DIY Forum

 

Ultimate HandymanUltimate Handyman on Pinterest

 

DIY Forum/Home improvement advice forum

 

 

A-Z CONTENTS | DISCLAIMER | DIY VIDEO | HOME | SAFETY FIRST | FORUM RULES

It is currently Mon Apr 22, 2019 3:52 am


Time zone: Europe/London [ DST ]




 

 


Post new topic Reply to topic  [ 7 posts ] 
Author Message
PostPosted: Tue May 01, 2018 1:13 pm 
Offline
Newly registered Member

Joined: Sat Feb 21, 2015 11:35 pm
Posts: 8
Has thanked: 0 times
Been thanked: 0 times
I’m a painter and decorator and a couple I work for have asked me to work on their garden furniture (several chairs and a table) and this is something I haven’t done before.

Is there a tool I can use to sand between gaps in the wood? Maybe some kind of drill attachment? They are loads of decorative gaps several mm or so wide and it would be WAY quicker if I can use something electric than trying to do it manually with sandpaper. I have an electric disc sander for the flat areas. I hope I can give them an all-over light sand and clean out the small amount of moss growing in places. It doesn’t seem feasible in a reasonable time to strip in all back to bare wood.

Also what is the best product to use on garden furniture that has been stained in the past? The dark stain they picked up says on the instructions it’s not suitable for use on furniture so it’ll need to be changed.


Share on FacebookShare on TwitterShare on DiggShare on Delicious
Top
 Profile  
Reply with quote  
PostPosted: Tue May 01, 2018 8:30 pm 
Offline
Senior Member
User avatar

Joined: Fri Feb 26, 2010 11:16 am
Posts: 1844
Location: Camberley Surrey
Has thanked: 107 times
Been thanked: 308 times
Would a power washer not work?


Top
 Profile  
Reply with quote  
PostPosted: Tue May 01, 2018 8:39 pm 
Offline
Senior Member

Joined: Sat Sep 01, 2012 7:03 pm
Posts: 8603
Has thanked: 41 times
Been thanked: 1470 times
Would a power washer (at that close range) not damage the wood? or at least soak it?

GlynG, some times a job is best left alone, this is one of those times.

Look at it this way.

It sounds easy, but already you have found problems, and your time to do it manually will probably be more than new furniture? and not to mention if it goes wrong. I know nothing ventured nothing gained, but like I first said.........

_________________
Fret not, a forum is a collection of opinions. Above, are mine.

Which is correct? Metre or Meter? Click the link to find out more.

Working on anything electrical? have you got a multi meter? why not? Would you hit a nail with a shoe?

If gloom had a voice, it would be me. :mrgreen:

:idea1: How to post a picture on this forum Click here


Top
 Profile  
Reply with quote  
PostPosted: Tue May 01, 2018 10:49 pm 
Offline
Pro Carpenter
User avatar

Joined: Sat Dec 16, 2006 10:11 pm
Posts: 21099
Location: redhill surrey an auld reekie laddie
Has thanked: 709 times
Been thanked: 2041 times
i would say no good outcome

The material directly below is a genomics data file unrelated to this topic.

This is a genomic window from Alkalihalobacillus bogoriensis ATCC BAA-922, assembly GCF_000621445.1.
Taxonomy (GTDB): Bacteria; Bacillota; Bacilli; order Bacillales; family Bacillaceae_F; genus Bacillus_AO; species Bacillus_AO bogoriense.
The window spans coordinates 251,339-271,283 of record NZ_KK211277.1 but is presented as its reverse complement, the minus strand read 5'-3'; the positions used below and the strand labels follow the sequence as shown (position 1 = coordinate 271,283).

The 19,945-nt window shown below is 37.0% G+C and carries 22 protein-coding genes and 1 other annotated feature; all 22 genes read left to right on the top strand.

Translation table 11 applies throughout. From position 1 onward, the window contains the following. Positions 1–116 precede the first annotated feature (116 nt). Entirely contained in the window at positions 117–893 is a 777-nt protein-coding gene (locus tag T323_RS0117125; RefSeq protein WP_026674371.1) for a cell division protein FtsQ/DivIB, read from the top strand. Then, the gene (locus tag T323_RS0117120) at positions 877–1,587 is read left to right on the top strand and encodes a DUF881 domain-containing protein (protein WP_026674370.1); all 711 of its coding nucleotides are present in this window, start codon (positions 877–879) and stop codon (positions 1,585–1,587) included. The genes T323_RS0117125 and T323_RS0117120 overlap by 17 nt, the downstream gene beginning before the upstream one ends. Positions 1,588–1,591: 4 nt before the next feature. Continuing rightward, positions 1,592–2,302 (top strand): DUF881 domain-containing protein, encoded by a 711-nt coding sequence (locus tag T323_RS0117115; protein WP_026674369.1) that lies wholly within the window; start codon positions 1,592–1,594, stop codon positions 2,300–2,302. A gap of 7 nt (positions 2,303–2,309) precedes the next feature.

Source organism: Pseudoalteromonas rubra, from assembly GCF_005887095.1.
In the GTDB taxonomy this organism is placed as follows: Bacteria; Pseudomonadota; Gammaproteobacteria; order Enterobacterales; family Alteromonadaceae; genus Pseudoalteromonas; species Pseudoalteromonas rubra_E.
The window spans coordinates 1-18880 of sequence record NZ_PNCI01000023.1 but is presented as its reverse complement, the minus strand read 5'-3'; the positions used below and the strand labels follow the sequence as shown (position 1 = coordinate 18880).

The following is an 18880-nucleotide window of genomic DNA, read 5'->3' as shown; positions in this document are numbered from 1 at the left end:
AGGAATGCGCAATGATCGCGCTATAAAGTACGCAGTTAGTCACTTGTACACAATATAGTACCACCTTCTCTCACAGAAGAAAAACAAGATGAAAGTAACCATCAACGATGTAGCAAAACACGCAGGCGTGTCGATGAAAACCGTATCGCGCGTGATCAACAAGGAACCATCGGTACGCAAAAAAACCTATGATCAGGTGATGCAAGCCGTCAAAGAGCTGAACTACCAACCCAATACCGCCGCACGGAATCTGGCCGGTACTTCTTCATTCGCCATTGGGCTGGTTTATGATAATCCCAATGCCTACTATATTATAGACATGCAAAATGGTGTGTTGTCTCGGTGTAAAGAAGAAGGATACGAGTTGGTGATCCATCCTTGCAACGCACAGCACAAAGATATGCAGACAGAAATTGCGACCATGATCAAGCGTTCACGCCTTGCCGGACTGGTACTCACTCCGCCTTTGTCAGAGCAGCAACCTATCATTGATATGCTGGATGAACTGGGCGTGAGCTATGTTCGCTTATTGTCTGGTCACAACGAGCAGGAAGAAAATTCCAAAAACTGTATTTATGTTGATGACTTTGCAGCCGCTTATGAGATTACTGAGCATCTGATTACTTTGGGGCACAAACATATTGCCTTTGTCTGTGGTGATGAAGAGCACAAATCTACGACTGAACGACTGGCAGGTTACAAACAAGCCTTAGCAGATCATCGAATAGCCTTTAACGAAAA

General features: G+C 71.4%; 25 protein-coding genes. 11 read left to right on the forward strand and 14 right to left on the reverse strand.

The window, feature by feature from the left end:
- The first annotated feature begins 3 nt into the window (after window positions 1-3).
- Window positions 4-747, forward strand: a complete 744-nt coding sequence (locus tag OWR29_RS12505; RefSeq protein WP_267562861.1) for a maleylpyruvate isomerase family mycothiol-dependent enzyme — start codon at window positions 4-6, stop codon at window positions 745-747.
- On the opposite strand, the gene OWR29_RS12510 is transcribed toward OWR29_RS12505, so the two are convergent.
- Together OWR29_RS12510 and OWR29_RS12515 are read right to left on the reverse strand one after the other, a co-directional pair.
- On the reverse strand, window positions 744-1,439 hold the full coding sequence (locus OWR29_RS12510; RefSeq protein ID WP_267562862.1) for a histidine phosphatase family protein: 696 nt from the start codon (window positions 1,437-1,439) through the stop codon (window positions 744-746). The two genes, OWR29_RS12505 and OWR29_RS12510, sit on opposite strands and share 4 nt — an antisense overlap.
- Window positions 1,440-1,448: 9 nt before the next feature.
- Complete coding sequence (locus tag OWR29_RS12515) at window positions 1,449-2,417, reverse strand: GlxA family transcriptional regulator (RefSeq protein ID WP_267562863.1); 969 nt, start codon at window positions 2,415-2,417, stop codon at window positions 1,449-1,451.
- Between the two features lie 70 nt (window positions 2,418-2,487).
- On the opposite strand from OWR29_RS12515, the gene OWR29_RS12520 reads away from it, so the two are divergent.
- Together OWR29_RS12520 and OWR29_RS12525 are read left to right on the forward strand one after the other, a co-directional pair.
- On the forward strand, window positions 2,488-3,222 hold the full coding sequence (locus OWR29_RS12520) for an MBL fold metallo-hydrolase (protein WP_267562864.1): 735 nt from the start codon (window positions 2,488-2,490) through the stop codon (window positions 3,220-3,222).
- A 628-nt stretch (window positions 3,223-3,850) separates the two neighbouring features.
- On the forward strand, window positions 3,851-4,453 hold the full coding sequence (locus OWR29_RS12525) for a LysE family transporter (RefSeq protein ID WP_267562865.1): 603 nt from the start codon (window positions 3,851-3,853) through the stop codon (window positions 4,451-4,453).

at best you will get a patchy finish with this time next year your name is mud after a wet cold winter :shock:

_________________
we are all ------------------still learning


Top
 Profile  
Reply with quote  
PostPosted: Wed May 02, 2018 7:54 am 
Offline
Newly registered Member

Joined: Sun Apr 29, 2018 11:21 pm
Posts: 9
Has thanked: 0 times
Been thanked: 0 times
Hello

Depends of the timber the furniture is made from, and if its varnishednor stained?

I have used a pressure washer before, but it does raise the grain if your not careful, its best to turn the pressure right down, at first anyway, you can always increase it and try it on the underside first.

Last ones I did, I used a soft wire brush running up and down the grooves, try a scrubbing brush first, most of what sits in the grooves is debris and mould, was very fast, seemed to work well, that was for stain.

Varnish wise I use HMG and stains I use ronseal or cuprinol, depending on customers preference.

As far as the outcome not being good and your name not being good after the winter, that's not been the case for me, plenty of products available for such jobs, and as always preparation is key. In an ideal world wooden furniture shouldn't be sitting outside all winter anyway, neither should it be wrapped up, a cover with ventilation is better than nothing. All finishes age some faster than others.

Regards

Divad


Top
 Profile  
Reply with quote  
PostPosted: Thu May 03, 2018 6:27 pm 
Offline
Senior Member

Joined: Sat Nov 21, 2015 7:08 pm
Posts: 1445
Has thanked: 103 times
Been thanked: 260 times
Sanding in between slats can be an absolute pain. I believe it's possible to get small cylindrical sanding attachments for tools such as dremels but in the past I have made my own by gluing sandpaper to short lengths of 1/2" hardwood dowel which will fit in the standard chuck off most drills . Use on a relatively slow speed and usual ppe.


Top
 Profile  
Reply with quote  
PostPosted: Tue May 08, 2018 7:38 pm 
Offline
Senior Member
User avatar

Joined: Fri Feb 26, 2010 11:16 am
Posts: 1844
Location: Camberley Surrey
Has thanked: 107 times
Been thanked: 308 times
Tried a pressure washer on an old Oak chair which had layers of old varnish and dirt, it did remove but raised the grain in places!


Top
 Profile  
Reply with quote  
Display posts from previous:  Sort by  
Post new topic Reply to topic  [ 7 posts ] 

 

 




Similar topics
   

Time zone: Europe/London [ DST ]


Who is online

Users browsing this forum: No registered users and 0 guests


You cannot post new topics in this forum
You cannot reply to topics in this forum
You cannot edit your posts in this forum
You cannot delete your posts in this forum
You cannot post attachments in this forum

Search for:
Jump to:  
Visit Solent plastics


 

 

 

News News Site map Site map SitemapIndex SitemapIndex RSS Feed RSS Feed Channel list Channel list
ultimatehandyman privacy policy

Contact

 

Powered by phpBB® Forum Software © phpBB Group

phpBB SEO